Dr. Gerald Epstein is Professor of Economics and founding Co-Director of the Political Economy Research Institute (PERI) at the University of Massachusetts Amherst. Among his many excellent works he and Juan Antonio Montecino calculated the costs to the United States economy of its financial sector across three categories: rents and excess profits; misallocation; and the crisis costs of 2008. Gerald believes that the number he arrives at, an excess cost of $22.3 trillion between 1990 and 2023, is likely to be a modest underestimation because the costs of the financial crisis may be much greater and the numbers do not involve lost tax revenues from various financial innovations.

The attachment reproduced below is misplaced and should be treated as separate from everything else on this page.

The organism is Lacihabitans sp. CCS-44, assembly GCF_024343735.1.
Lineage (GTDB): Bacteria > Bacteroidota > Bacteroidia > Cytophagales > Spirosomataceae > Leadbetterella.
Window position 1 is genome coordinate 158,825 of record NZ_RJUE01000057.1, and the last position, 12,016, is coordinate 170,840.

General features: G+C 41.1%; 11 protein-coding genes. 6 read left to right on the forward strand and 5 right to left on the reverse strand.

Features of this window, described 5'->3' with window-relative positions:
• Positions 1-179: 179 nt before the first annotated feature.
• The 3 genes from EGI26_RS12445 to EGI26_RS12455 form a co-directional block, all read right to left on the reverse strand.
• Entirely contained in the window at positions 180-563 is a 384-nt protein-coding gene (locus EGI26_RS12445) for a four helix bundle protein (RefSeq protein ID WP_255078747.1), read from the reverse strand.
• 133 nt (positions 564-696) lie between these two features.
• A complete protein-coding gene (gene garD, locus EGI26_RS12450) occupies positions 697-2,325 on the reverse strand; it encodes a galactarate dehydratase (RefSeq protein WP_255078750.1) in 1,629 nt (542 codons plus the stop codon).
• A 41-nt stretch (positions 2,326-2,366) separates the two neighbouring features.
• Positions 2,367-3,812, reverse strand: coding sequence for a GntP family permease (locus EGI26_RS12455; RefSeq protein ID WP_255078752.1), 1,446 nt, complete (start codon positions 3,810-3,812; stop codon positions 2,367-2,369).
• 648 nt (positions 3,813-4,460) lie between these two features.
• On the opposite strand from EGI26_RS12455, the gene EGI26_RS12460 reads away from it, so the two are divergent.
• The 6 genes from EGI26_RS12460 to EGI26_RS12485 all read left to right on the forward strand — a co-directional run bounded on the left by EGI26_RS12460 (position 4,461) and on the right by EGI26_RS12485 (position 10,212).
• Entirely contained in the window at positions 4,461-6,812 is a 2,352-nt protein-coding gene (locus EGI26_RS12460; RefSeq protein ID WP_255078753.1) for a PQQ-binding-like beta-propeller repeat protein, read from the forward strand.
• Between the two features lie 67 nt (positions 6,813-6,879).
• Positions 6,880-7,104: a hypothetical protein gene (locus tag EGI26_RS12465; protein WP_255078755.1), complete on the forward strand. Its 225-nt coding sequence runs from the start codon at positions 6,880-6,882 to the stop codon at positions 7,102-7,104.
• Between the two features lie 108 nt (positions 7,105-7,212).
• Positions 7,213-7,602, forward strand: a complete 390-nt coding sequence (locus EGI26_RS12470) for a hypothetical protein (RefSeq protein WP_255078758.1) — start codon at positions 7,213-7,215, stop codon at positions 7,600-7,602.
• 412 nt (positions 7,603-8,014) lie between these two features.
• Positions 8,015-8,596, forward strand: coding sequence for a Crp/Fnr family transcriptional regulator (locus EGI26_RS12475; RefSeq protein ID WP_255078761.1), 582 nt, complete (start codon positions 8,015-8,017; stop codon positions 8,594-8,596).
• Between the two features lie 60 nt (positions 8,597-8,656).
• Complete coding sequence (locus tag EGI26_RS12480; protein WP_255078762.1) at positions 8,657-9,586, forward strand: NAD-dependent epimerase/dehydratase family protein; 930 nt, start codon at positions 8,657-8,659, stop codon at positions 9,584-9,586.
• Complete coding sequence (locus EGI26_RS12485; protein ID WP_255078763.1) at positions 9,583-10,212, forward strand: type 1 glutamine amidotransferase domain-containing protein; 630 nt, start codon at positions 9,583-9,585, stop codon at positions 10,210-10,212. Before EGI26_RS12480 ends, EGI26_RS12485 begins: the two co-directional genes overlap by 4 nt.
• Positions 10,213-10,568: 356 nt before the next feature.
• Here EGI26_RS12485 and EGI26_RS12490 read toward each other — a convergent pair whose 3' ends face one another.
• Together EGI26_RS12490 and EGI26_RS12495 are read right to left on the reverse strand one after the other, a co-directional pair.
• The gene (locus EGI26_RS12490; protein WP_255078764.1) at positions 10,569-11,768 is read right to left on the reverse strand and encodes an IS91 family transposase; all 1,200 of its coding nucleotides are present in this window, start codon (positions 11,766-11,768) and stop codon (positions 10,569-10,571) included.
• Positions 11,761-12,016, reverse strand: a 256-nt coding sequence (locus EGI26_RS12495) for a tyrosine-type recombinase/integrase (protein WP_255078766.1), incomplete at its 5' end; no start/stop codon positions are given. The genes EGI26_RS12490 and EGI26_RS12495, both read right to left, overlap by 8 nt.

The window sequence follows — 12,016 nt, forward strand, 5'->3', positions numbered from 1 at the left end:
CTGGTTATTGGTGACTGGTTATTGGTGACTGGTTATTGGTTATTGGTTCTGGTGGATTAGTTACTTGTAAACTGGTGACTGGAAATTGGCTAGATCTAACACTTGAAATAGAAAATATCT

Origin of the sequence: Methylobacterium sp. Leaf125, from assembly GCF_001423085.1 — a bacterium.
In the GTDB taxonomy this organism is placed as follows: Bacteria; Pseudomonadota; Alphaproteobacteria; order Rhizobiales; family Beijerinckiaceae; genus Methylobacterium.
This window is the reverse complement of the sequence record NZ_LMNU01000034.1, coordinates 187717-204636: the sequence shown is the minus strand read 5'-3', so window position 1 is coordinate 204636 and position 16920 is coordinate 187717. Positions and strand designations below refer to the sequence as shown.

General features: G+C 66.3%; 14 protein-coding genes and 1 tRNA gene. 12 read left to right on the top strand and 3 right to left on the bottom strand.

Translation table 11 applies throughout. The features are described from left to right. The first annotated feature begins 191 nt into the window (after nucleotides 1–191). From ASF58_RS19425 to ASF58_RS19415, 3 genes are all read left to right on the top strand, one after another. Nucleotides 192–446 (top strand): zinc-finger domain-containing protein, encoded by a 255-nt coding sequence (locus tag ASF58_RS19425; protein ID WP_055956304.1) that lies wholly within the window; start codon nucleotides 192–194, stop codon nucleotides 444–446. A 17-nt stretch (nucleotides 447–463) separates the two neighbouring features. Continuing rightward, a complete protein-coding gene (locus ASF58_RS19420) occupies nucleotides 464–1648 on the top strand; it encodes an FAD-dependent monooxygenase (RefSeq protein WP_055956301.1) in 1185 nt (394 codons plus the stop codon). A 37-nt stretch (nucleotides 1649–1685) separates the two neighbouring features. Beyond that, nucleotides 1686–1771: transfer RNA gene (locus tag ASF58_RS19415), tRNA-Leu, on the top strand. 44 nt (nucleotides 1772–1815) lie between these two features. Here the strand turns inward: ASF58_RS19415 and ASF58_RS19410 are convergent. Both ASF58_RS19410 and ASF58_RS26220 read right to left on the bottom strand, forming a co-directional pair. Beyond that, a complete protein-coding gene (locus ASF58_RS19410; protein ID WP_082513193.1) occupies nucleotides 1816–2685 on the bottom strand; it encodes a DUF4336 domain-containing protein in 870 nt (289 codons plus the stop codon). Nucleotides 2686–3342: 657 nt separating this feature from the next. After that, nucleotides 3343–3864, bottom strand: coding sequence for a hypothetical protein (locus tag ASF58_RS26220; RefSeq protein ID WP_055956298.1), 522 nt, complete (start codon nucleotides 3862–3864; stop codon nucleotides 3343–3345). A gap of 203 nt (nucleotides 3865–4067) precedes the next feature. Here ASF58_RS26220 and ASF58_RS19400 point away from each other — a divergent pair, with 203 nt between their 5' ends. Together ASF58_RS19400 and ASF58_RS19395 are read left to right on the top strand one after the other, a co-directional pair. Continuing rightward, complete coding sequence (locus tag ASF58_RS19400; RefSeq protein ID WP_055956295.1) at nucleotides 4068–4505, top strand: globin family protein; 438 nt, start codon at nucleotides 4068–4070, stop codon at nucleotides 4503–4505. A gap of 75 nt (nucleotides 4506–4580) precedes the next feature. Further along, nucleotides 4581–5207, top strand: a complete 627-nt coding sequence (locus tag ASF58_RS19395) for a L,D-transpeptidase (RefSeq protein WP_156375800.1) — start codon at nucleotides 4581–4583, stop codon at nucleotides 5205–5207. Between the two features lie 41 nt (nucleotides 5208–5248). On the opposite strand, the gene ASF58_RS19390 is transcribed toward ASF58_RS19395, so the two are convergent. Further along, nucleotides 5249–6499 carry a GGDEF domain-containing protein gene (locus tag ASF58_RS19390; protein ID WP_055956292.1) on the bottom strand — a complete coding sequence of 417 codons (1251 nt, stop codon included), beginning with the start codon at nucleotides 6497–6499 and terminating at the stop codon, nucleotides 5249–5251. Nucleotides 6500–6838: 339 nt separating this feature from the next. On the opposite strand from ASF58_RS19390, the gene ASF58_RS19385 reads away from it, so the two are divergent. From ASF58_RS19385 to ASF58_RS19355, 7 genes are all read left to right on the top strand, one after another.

Kate Raworth’s lecture begins at 32:45. This is a good introduction to her Doughnut Economics.
Out of all the arguments and excuses that people manufacture to justify the financialisation of society, the most difficult one to accept is that creating a market in education is the only way it can […]